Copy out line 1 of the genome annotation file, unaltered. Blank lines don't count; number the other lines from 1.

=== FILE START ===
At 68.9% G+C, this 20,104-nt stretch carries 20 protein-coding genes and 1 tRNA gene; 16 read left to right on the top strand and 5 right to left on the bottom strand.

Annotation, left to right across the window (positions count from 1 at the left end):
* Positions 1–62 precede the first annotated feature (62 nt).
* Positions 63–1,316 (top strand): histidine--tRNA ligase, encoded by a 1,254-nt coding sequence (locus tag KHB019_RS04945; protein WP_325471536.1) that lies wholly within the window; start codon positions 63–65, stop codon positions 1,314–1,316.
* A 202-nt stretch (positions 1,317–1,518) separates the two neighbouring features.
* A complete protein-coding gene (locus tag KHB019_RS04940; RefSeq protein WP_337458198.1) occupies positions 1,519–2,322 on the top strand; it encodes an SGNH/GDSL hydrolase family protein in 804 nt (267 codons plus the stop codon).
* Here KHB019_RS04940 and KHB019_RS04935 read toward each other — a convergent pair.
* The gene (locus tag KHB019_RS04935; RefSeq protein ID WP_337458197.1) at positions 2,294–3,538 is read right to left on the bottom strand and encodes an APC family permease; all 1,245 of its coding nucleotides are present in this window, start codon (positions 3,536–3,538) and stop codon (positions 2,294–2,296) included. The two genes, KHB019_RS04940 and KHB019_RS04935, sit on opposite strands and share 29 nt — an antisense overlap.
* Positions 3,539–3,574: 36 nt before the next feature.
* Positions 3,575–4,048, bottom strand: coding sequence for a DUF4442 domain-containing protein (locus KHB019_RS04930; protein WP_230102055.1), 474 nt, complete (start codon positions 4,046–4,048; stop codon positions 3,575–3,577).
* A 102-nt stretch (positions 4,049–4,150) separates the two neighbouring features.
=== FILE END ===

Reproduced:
At 68.9% G+C, this 20,104-nt stretch carries 20 protein-coding genes and 1 tRNA gene; 16 read left to right on the top strand and 5 right to left on the bottom strand.